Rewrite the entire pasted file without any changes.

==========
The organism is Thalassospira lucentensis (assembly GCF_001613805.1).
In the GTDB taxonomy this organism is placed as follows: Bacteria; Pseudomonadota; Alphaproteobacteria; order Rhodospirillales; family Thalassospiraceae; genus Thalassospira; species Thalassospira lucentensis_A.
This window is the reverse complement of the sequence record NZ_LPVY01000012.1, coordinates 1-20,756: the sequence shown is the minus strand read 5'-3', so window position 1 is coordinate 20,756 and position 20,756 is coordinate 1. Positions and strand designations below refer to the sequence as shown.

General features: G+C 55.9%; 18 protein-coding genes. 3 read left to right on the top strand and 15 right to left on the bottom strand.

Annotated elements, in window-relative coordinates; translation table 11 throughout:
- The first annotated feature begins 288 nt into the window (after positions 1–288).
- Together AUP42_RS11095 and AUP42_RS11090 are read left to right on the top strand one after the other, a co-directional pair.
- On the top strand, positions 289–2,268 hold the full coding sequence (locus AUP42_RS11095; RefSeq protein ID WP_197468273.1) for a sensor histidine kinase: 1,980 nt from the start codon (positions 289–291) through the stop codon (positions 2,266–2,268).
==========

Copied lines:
The organism is Thalassospira lucentensis (assembly GCF_001613805.1).
In the GTDB taxonomy this organism is placed as follows: Bacteria; Pseudomonadota; Alphaproteobacteria; order Rhodospirillales; family Thalassospiraceae; genus Thalassospira; species Thalassospira lucentensis_A.
This window is the reverse complement of the sequence record NZ_LPVY01000012.1, coordinates 1-20,756: the sequence shown is the minus strand read 5'-3', so window position 1 is coordinate 20,756 and position 20,756 is coordinate 1. Positions and strand designations below refer to the sequence as shown.

General features: G+C 55.9%; 18 protein-coding genes. 3 read left to right on the top strand and 15 right to left on the bottom strand.

Annotated elements, in window-relative coordinates; translation table 11 throughout:
- The first annotated feature begins 288 nt into the window (after positions 1–288).
- Together AUP42_RS11095 and AUP42_RS11090 are read left to right on the top strand one after the other, a co-directional pair.
- On the top strand, positions 289–2,268 hold the full coding sequence (locus AUP42_RS11095; RefSeq protein ID WP_197468273.1) for a sensor histidine kinase: 1,980 nt from the start codon (positions 289–291) through the stop codon (positions 2,266–2,268).